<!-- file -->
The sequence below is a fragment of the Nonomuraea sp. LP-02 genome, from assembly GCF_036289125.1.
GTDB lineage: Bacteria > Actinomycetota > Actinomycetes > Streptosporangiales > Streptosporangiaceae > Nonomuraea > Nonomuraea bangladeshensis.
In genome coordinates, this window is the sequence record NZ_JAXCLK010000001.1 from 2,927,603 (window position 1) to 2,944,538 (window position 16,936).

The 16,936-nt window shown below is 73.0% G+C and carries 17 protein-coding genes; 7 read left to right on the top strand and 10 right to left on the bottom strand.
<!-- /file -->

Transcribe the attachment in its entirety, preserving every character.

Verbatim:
The sequence below is a fragment of the Nonomuraea sp. LP-02 genome, from assembly GCF_036289125.1.
GTDB lineage: Bacteria > Actinomycetota > Actinomycetes > Streptosporangiales > Streptosporangiaceae > Nonomuraea > Nonomuraea bangladeshensis.
In genome coordinates, this window is the sequence record NZ_JAXCLK010000001.1 from 2,927,603 (window position 1) to 2,944,538 (window position 16,936).

The 16,936-nt window shown below is 73.0% G+C and carries 17 protein-coding genes; 7 read left to right on the top strand and 10 right to left on the bottom strand.